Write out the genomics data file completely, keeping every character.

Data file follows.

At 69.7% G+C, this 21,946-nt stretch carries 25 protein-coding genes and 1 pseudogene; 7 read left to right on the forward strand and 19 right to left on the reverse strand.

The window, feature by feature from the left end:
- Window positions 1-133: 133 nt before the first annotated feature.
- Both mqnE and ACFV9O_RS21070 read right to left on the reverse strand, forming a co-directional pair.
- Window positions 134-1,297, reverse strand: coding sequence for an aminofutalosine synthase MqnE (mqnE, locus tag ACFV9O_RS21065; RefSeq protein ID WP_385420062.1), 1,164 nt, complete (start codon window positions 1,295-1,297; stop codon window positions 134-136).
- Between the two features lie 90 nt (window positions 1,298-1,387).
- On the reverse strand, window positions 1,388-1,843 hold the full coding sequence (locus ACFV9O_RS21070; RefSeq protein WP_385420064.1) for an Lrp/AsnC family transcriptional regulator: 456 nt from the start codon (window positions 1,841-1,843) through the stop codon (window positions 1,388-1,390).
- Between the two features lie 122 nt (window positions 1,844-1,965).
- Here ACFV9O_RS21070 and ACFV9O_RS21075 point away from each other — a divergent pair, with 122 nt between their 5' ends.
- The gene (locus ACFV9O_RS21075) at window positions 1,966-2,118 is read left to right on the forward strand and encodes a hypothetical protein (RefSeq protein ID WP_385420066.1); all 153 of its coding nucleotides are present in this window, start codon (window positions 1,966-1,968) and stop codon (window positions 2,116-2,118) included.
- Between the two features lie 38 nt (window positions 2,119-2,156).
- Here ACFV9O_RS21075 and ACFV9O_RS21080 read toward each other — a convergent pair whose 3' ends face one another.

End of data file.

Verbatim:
At 69.7% G+C, this 21,946-nt stretch carries 25 protein-coding genes and 1 pseudogene; 7 read left to right on the forward strand and 19 right to left on the reverse strand.

The window, feature by feature from the left end:
- Window positions 1-133: 133 nt before the first annotated feature.
- Both mqnE and ACFV9O_RS21070 read right to left on the reverse strand, forming a co-directional pair.
- Window positions 134-1,297, reverse strand: coding sequence for an aminofutalosine synthase MqnE (mqnE, locus tag ACFV9O_RS21065; RefSeq protein ID WP_385420062.1), 1,164 nt, complete (start codon window positions 1,295-1,297; stop codon window positions 134-136).
- Between the two features lie 90 nt (window positions 1,298-1,387).
- On the reverse strand, window positions 1,388-1,843 hold the full coding sequence (locus ACFV9O_RS21070; RefSeq protein WP_385420064.1) for an Lrp/AsnC family transcriptional regulator: 456 nt from the start codon (window positions 1,841-1,843) through the stop codon (window positions 1,388-1,390).
- Between the two features lie 122 nt (window positions 1,844-1,965).
- Here ACFV9O_RS21070 and ACFV9O_RS21075 point away from each other — a divergent pair, with 122 nt between their 5' ends.
- The gene (locus ACFV9O_RS21075) at window positions 1,966-2,118 is read left to right on the forward strand and encodes a hypothetical protein (RefSeq protein ID WP_385420066.1); all 153 of its coding nucleotides are present in this window, start codon (window positions 1,966-1,968) and stop codon (window positions 2,116-2,118) included.
- Between the two features lie 38 nt (window positions 2,119-2,156).
- Here ACFV9O_RS21075 and ACFV9O_RS21080 read toward each other — a convergent pair whose 3' ends face one another.